Arviat Co-op sells its retail store

Business had been struggling financially; co-op will continue hotel, food and cable TV services

Padlei Co-op, the local co-op in the community of Arviat, seen here, has sold its retail store. Arctic Co-operatives Ltd. vice-president of stakeholder relations Duane Wilson said it was difficult for Padlei Co-op’s retail store to compete with multiple other stores in the community. (File photo)

By David Lochead

Directors for the Padlei Co-op in Arviat have decided to sell its retail store building,

Arctic Co-operatives Ltd. vice-president of stakeholder relations Duane Wilson confirmed the board of directors received an offer for the building they deemed was good for their members, and voted to accept it.

“That’s the decision the board made and we support it,” he said, adding the sale occurred sometime in the past week or two, he said.

The store, which is about 50 years old, will close sometime in mid-December.

As a retail and grocery store under the same roof, the Padlei Co-op has struggled for a number of years, he said. It’s costly to operate in the North, and sustaining a grocer is dependent on sales volumes.

“It doesn’t take long to dig a financial hole,” Wilson said of operating in the Arctic.

Having three or four competitors in Arviat, which has a population of approximately 2,800, made it that much more difficult to succeed.

“So the co-op has really struggled,” Wilson said.

Last week on its Facebook page, the co-op posted that due to changes “in the upcoming weeks” it could no longer allow customers to charge purchases to their accounts.

Other retail stores in Arviat include Northern Store and Arctic Connections Store.

Wilson would not say who bought the building or what price was paid.

Members of the co-op were notified of the decision Oct. 20 at its annual general meeting, where more than 170 were in attendance, he added.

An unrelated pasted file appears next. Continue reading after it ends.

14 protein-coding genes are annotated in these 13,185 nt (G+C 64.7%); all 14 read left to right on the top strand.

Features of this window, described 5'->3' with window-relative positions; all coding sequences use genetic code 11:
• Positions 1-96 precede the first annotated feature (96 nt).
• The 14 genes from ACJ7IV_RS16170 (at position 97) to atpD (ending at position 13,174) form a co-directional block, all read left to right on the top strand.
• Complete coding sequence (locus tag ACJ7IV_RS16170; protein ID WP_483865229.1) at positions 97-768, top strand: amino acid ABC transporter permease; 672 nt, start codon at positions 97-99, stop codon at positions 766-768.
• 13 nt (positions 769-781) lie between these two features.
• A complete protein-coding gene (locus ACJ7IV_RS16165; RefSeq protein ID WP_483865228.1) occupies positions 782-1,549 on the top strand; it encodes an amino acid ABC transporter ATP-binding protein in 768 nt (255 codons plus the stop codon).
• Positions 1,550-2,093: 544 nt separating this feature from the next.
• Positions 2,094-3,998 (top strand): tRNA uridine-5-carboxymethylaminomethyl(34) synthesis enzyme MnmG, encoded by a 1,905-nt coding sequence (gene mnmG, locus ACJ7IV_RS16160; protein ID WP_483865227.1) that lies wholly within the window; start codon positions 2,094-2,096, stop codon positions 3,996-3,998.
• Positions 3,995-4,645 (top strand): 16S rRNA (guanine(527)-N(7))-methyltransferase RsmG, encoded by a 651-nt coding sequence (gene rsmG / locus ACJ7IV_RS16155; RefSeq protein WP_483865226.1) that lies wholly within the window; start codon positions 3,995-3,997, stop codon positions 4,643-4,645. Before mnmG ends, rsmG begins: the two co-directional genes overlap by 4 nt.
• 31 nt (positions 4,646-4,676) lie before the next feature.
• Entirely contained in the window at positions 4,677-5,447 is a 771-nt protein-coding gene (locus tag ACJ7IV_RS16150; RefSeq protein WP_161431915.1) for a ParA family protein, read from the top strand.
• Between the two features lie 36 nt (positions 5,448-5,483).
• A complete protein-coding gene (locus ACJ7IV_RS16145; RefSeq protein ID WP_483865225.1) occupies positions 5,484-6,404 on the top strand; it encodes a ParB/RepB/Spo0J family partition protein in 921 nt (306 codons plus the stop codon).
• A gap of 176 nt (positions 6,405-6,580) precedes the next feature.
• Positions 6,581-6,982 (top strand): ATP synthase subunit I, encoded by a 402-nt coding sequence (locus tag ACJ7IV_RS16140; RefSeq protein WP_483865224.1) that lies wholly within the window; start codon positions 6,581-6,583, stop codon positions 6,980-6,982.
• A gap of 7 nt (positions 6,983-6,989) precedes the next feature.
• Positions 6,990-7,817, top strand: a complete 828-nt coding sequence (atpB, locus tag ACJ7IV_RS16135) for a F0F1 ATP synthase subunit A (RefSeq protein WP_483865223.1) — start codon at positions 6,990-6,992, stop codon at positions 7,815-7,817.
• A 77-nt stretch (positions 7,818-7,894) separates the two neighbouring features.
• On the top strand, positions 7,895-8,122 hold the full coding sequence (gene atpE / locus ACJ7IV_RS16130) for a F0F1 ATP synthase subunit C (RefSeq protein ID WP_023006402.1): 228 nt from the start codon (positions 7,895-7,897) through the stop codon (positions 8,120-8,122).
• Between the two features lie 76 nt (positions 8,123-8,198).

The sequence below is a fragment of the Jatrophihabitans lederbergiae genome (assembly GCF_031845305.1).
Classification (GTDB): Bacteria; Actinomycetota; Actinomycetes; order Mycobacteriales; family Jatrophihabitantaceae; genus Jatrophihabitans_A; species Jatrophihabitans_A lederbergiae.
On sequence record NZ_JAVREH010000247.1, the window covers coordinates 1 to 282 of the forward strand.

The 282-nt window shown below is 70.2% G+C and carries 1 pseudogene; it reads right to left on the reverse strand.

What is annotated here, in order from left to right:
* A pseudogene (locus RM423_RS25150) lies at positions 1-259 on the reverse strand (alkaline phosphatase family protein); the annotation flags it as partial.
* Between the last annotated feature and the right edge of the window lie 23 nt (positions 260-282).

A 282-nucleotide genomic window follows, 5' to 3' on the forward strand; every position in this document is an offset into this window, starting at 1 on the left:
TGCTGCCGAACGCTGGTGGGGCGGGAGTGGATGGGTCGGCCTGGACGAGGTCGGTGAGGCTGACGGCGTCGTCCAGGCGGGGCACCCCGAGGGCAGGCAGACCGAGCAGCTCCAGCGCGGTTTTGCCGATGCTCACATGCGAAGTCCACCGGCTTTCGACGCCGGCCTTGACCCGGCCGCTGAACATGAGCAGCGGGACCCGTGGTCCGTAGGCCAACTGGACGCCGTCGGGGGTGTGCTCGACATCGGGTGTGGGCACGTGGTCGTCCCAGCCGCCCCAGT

While he was not at the meeting, Wilson said he understood that members accepted and appreciated the decision the board made.

He said he does not know what each individual employee of the retail store will do for employment but added there’s likely going to be opportunities for them to work in the businesses owned by the Padlei Co-op since there can be an overlap in skillsets, such as administrative work.

The other businesses run by the Padlei Co-op include food service, providing cable TV service, and a hotel.

Nunavut’s other hamlet without a local co-op retail store is Clyde River, while Arctic Ventures in Iqaluit is owned by the other Arctic Co-ops and not the local co-op.


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(9) Comments:

  1. Posted by Tip of the iceberg on

    These co-op stores see new managers come and go all the time. And that is just the start of the problem: staff seldom showing up, inconsistent hours, products that expired years ago, no stock rotation with perishable goods like milk, poor work ethic, empty shelves, rude staff, the list goes on…

    As much as way love to hate Northmarts, they know what they are doing and do a good job at it too. Co-op should be the first place Nunavummiut go when they need groceries, but the problems extend beyond Arviat and most people seem to skip Co-op altogether in favour of the Northmart.

    Hoepfully they can figure it out, every community in Nunavut should have a Co-op but poor management and Boards that don’t see the reality of what’s hapennning until its too late may be the demise of ACL’s across Nunavut.